Bach wrote the chorale cantata in his second year in
Leipzig for the First Sunday after Epiphany. The
prescribed readings for the Sunday were taken from the
Epistle to the Romans, speaking of the duties of a
Christian (Romans 12:1–6), and from the Gospel of Luke,
the finding in the Temple (Luke 2:41–52).
A year earlier, on the same occasion, Bach had
reflected Mein liebster Jesus ist verloren, BWV 154,
from the point of view of a person who had lost Jesus.
This cantata text is based on the chorale in six
stanzas by Christian Keymann (1658). The text of the
hymn begins, as in the former work, with an idea close
to the gospel: the Christian does not want to let go of
Jesus, as his parents had wished not to lose their
12-year-old boy, but then the chorale pursues the
thought of being united with Jesus after death. An
unknown poet kept the first and the last stanza, and
paraphrased the inner stanzas to a sequence of as many
recitatives and arias. Bach first performed the cantata
on 7 January 1725, one day after Liebster Immanuel,
Herzog der Frommen, BWV 123, for Epiphany.
In the opening chorus the soprano and the horn present
line by line the cantus firmus, a melody by Andreas
Hammerschmidt, who collaborated with Keymann on
chorales. The lower voices are set mostly in homophony,
while the orchestra plays its own themes in
introduction, interludes and accompaniment. The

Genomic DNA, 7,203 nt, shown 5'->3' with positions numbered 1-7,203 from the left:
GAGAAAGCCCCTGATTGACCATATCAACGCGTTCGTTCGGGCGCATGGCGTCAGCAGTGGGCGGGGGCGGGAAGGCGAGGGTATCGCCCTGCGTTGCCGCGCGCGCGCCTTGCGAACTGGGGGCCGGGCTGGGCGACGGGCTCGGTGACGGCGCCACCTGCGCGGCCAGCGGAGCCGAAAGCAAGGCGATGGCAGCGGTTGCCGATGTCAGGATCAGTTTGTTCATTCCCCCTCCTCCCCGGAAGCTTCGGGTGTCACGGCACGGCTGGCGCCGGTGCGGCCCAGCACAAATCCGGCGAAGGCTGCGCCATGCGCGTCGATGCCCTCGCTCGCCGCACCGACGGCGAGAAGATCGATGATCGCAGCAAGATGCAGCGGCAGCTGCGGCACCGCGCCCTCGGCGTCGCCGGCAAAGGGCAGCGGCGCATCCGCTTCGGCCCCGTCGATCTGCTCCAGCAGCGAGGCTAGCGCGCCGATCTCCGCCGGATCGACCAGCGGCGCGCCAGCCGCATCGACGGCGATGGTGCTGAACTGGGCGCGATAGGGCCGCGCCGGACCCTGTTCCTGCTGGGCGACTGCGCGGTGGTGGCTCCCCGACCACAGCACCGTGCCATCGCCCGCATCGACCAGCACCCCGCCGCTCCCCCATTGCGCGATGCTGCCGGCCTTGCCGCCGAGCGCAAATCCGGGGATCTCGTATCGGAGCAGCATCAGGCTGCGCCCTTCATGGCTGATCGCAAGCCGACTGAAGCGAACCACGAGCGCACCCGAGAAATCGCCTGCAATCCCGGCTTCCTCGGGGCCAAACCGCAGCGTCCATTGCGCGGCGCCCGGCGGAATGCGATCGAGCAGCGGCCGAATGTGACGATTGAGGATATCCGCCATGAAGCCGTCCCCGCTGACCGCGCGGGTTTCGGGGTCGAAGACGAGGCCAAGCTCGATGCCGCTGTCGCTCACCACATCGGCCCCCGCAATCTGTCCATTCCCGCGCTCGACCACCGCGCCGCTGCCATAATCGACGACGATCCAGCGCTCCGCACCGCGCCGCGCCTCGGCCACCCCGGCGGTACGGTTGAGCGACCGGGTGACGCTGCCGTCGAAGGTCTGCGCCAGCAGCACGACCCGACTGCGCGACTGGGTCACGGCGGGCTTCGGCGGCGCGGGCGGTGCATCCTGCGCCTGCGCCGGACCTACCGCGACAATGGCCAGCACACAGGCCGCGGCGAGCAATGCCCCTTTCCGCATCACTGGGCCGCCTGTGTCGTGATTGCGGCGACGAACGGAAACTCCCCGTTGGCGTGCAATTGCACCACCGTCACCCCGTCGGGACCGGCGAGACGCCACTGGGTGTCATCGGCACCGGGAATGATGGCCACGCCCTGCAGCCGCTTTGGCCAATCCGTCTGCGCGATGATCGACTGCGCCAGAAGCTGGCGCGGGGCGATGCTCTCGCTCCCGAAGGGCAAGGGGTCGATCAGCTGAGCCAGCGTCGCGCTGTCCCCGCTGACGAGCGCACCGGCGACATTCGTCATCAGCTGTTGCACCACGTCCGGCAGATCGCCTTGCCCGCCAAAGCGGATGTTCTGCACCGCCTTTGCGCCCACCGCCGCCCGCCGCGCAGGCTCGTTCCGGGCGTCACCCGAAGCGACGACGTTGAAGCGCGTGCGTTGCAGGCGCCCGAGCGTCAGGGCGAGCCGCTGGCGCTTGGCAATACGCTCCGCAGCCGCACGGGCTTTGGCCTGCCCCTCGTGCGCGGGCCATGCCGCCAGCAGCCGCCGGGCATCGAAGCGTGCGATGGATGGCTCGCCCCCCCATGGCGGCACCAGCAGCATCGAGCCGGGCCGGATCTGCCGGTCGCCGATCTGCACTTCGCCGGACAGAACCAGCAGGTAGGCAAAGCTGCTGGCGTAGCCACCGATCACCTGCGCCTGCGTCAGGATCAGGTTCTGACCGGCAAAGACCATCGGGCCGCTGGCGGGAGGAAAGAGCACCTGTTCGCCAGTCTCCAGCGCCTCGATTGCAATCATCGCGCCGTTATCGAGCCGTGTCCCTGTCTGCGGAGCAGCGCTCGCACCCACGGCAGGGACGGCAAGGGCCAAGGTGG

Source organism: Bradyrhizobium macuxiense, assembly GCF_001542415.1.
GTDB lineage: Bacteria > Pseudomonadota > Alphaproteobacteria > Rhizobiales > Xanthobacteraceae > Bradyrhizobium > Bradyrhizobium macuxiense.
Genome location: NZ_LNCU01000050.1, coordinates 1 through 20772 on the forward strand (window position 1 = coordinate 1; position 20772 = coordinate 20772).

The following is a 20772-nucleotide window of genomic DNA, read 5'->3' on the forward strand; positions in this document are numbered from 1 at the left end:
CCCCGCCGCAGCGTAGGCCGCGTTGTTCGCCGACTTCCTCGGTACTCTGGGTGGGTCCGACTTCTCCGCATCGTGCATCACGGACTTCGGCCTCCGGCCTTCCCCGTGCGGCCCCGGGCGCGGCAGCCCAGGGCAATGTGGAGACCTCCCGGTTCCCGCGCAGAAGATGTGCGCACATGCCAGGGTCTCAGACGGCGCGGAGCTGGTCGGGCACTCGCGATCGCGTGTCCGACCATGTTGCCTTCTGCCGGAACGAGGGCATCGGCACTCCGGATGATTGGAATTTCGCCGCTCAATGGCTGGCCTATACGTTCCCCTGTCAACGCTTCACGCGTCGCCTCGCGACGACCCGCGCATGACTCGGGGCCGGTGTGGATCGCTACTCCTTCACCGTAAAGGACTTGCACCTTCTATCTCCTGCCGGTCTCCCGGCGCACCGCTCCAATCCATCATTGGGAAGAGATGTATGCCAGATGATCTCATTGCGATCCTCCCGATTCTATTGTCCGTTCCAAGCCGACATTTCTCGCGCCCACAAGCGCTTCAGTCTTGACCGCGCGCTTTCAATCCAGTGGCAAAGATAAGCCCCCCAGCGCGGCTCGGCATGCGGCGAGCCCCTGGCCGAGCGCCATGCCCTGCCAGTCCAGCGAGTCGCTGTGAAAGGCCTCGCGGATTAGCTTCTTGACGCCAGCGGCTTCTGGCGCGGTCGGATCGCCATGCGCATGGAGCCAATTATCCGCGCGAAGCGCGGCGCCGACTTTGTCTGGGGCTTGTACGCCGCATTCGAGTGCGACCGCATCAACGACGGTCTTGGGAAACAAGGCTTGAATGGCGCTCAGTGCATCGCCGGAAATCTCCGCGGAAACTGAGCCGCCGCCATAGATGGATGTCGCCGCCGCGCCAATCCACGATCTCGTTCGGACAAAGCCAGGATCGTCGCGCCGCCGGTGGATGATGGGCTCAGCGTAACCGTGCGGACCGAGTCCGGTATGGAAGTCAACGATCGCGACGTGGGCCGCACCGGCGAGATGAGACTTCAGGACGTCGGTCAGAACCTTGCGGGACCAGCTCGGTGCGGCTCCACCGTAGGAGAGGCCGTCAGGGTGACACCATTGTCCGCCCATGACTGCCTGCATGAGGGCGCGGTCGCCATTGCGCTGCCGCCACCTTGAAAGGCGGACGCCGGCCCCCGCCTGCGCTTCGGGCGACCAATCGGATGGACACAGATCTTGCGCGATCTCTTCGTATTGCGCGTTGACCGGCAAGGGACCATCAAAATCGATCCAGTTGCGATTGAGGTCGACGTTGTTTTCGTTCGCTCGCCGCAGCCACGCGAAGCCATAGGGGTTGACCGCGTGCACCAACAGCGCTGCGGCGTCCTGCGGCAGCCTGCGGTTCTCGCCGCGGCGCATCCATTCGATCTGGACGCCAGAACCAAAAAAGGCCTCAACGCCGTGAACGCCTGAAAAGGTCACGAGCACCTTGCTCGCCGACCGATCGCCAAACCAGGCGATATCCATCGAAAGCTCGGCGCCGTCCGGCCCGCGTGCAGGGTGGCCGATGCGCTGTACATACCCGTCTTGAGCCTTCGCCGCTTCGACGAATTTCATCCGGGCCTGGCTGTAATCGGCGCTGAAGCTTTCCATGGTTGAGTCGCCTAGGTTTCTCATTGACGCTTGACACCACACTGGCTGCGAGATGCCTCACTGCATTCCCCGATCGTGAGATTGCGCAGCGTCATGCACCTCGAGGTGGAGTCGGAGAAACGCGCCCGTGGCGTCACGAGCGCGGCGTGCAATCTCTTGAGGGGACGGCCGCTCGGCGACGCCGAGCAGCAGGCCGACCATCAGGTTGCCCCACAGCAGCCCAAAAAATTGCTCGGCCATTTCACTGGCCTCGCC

character of the movement is a minuet, and the oboe
d'amore takes a virtuosic concertante leading part. The
phrase "klettenweis an ihm zu kleben" (cling to him
like a burr) is illustrated by all three lower voices
holding a note for three measures as if clinging to it.
John Eliot Gardiner notes the "gentle, almost naïve
tone of voice to reflect the submissive character of
the text". A short secco recitative leads to a tenor
aria, which is accompanied by the oboe, while the
strings play "a persistent four-note drumming" to
express "Furcht und Schrecken" (fear and terror).
Alfred Dürr compares these repetitions to similar
figures in the alto recitative "Warum wollt ihr
erschrecken", movement 49 of Bach's Christmas Oratorio,
Part V. In another secco recitative the term "nach
vollbrachtem Lauf" (after my completed course) is
pictured by a scale spanning an octave. A duet of
soprano and alto, only accompanied by the continuo,
moves like a dance in simple periods of four measures.
The cantata is closed by the final stanza in a
Although originally scored for four soloists, soprano,
alto, tenor, and bass, a four-part choir, horn to play
the cantus firmus with the soprano, oboe d'amore, two
violins, viola, and basso continuo, I created this
arrangement for Solo Violin and Strings (2 Violins,
Viola & Cello).